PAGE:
The fact is you have more control over your finances than you may think you do. After all, you just have to worry about your own household income – the federal government is trying to look after the vastly different interests of 114,761,359 households[1] in this country. Working out issues on a much smaller scale, with far fewer people to please, is much more manageable. You can always find ways to rein in your spending habits without impacting your neighbors, friends, and a bunch of people in a different socio-economic status whom you don’t even know. Plus, you have all those great money lessons your father taught you.

 

If that’s not enough wisdom to get you comfortably through retirement, please remember you have us to help you as well.

 

By contacting us, you may be offered insurance products for sale.

The information and opinions contained herein are provided by third parties and have been obtained from sources believed to be reliable, but accuracy and completeness cannot be guaranteed by our firm. Content is provided for informational purposes only and is not a solicitation to buy or sell the products mentioned. The information is not intended to be used as the sole basis for financial decisions, nor should it be construed as advice designed to meet the particular needs of an individual’s situation.   




[1] U.S. Census Bureau, People QuickFacts, December 10, 2012.

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The Art of Negotiation: Can’t We All Just Get Along?

Winston Churchill is credited with observing that if we don’t learn from our mistakes in the past, we are destined to repeat them. Nowhere is this more evident than a year ago when the 112th Congress nearly brought this country to its knees while trying to “negotiate” the national debt ceiling. Today’s 113th Congressional debates do not appear to be the wiser.

 

[CLICK HERE to read, “Negotiation Advice for the 112th Congress,” at Harvard Law School’s Program on Negotiation, November 18, 2010.]

 

[CLICK HERE to read, “Debt Ceiling Debate Cost Taxpayers $18.9 Billion, Study Finds,” at The Huffington Post, November 28, 2012.]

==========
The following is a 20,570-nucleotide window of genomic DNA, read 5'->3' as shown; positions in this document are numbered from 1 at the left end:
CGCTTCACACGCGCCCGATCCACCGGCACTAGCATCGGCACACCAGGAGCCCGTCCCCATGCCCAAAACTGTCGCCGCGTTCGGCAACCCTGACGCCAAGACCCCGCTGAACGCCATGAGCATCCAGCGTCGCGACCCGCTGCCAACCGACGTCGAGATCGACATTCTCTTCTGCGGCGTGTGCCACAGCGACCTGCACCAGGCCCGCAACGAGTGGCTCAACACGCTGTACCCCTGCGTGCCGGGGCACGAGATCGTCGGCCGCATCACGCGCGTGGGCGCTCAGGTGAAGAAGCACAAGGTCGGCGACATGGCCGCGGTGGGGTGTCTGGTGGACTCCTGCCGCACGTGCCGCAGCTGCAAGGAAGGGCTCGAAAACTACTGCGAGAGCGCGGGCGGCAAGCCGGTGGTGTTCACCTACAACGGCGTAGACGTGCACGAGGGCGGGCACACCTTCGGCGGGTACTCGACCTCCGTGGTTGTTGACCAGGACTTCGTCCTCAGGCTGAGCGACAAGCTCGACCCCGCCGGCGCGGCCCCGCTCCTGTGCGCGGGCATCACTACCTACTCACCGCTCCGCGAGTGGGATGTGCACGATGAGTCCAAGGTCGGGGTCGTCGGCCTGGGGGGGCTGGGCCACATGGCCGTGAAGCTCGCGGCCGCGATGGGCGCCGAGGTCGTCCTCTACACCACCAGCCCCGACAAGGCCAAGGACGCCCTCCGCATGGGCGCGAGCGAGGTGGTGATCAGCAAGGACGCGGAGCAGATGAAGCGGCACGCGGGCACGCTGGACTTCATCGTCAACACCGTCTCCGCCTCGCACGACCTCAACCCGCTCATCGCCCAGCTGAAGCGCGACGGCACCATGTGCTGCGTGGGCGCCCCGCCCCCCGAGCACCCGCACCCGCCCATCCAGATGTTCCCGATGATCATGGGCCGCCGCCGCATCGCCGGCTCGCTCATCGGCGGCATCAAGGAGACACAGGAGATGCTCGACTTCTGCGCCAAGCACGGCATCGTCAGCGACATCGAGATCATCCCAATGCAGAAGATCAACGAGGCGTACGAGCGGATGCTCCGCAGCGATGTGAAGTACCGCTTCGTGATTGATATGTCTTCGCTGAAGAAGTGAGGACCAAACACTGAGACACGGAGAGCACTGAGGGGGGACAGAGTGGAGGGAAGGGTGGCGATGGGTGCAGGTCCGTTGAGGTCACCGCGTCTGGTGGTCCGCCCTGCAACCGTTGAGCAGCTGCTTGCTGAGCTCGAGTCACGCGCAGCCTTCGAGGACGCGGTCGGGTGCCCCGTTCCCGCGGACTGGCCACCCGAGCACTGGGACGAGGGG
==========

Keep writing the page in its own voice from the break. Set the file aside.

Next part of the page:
[CLICK HERE to read, “First Federal Congress: The Compromise of 1790,” at George Washington University, retrieved December 7, 2012.]

 

It’s tough to negotiate a foregone conclusion, such as preventing the upcoming fiscal cliff. One side will win but offer parting gifts to the losing party. This is because modern era negotiation techniques require the addition of periphery conditions to make the losing side feel better that it balked and agreed to something it didn’t want.

 

In some ways, politics is a lot like marriage. Frequently, one spouse will want Chinese food while the other wants a burger, so they compromise and eat at a Mexican restaurant. Neither got what they wanted but they both got something they could live with. And nobody had to give in.

 

That may not be the best way to run a country.

 

From all evidence since the November 6 election, it appears the 113th Congress is perpetuating the loop it started last year with no real effort to compromise in one way or another. Each side has offered basically the same deal it tried and failed to push through in previous altercations, but neither is budging. And as we loom closer toward year-end and all the economic doom it brings, it looks less like negotiation and more like a game of chicken.

 

[CLICK HERE to read, “A Fine Mess,” at The Weekly Standard, December 10, 2012.]

 

[CLICK HERE to read, “Threading the Needle – Medicaid and the 113th Congress,” at The New England Journal of Medicine, December 5, 2012.]

 

Martin Luther King Jr. once said, “We must all learn to live together as brothers or we will perish together as fools,” a sentiment that is as timely today as it was back in 1963.

 

Don’t let politics drive your financial decisions. That’s something you can stay in control of; give us a call if you’d like some help.

 

 

By contacting us, you may be offered insurance products for sale. The links provided above are from sources believed to be reliable, but accuracy and completeness cannot be guaranteed.  They are for informational purposes only.

 

 

 

 

The information and opinions contained herein are provided by third parties and have been obtained from sources believed to be reliable, but accuracy and completeness cannot be guaranteed by our firm. Content is provided for informational purposes only and is not a solicitation to buy or sell the products mentioned. The information is not intended to be used as the sole basis for financial decisions, nor should it be construed as advice designed to meet the particular needs of an individual’s situation.

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You: Federal Shareholder

 

Here we are, post election, and it’s politics as usual. Under the looming threat of falling off the proverbial “fiscal cliff,” our nation’s leaders have holed-up in Washington in between holidays to iron out some of the biggest issues facing our nation’s future.

Doesn’t give you a lot of confidence, does it? It’s kind of like watching aggravated parents squabble over finances while siblings fight for the TV remote control. Money and power. Just like every other household in America.

But the Capital is not a household, and the members who sit in those seats are not people we have to accept because they were born into our family. They are elected officials whose job is to represent the majority of their constituents. Not the wealthiest. Not the most verbal. And not just the people who participate in polls.